ENG229 Delta College Whose Story is this Anyway & Eldorado Answer Questions


Delta College

Question Description

Please answer 3 questions, each for 150-200 words.

1.Whose Story is this Anyway?

Voltaire employs a technique called "diegesis" in the novel -- the story is often told to us by a narrator rather than shown through action. But he uses it in an interesting way -- we don't get just one narrator. Characters will often take over the story, interrupting the main narrator to tell their own stories.

In your post, reflect on the impact of this on the novel. How does it reflect Voltaire's challenge to the belief that ultimate knowledge is held by a single autority, such as the Church?


One place visited by Candided is Eldorado -- a Utopian society. Utopias have a long history in philosophy and literature -- philosophers love to describe how their theories would play out in the "real" world by describing a society in which they dominate. Utopias also became the target of satires, such as Land of the Houyhnhms in Gulliver's Travels. It's appearance in a novel like Candide is just a little bit odd, given that Voltaire's ultimate point is that there is no perfect world.

In your post, describe Eldorado and speculate about why you think it's included in the novel. Why does Candide leave it?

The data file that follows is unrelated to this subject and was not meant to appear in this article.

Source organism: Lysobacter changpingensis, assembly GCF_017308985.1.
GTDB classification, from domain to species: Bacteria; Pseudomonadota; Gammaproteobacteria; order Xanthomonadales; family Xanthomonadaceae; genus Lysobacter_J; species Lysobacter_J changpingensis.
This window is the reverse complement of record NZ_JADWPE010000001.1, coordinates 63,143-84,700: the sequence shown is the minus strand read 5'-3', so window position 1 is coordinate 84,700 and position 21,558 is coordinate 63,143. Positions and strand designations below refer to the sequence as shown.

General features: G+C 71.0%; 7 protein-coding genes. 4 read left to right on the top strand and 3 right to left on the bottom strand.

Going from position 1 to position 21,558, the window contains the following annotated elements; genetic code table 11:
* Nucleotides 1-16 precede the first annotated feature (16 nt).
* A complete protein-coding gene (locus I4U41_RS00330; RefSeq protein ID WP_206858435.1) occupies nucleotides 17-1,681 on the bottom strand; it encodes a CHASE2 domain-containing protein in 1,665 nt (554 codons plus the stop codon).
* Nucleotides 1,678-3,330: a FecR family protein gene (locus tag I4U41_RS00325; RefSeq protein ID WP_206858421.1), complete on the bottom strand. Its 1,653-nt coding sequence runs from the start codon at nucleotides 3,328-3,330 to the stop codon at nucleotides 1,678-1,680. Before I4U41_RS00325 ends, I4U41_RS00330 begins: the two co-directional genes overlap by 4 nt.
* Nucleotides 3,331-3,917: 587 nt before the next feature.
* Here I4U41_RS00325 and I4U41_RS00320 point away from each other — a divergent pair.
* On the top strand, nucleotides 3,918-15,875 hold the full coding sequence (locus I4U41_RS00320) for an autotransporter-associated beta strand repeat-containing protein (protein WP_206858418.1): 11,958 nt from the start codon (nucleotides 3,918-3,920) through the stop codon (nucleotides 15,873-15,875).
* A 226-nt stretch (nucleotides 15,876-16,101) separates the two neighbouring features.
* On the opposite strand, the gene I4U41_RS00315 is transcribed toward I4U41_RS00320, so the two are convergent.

3.Is It a Man's World?

Last week we explored a bit of the nascent feminist movement during the Enlightenment. In your post, reflect on the role of women in the novel -- how does their experience differ from that of the men? What do you think this says about society as viewed by Voltaire?

Final Answer

Hello there, have a look at the complete paper. In case of any concern, feel free to alert me.Regards



Answer Questions

Student’s Name
Institutional Affiliation



Question 1
Whose story is this anyway?
The novel, “Voltaire’s Candide" is a great job and essential to individuals regarding how
it creates humor. It suggests that the people and the environment around people can be sources of
benefits to all of them. The novel employs the use of several characters such as the Cunegonde,
the Old Woman, and Paquette. The illustrations in the novel are done skillfully and are impressive
through the application of the diegesis technique. The interaction of characters and how they are
revolved within the novel makes a good experience of reading because of the cl...

Knutsen (19859)
Boston College

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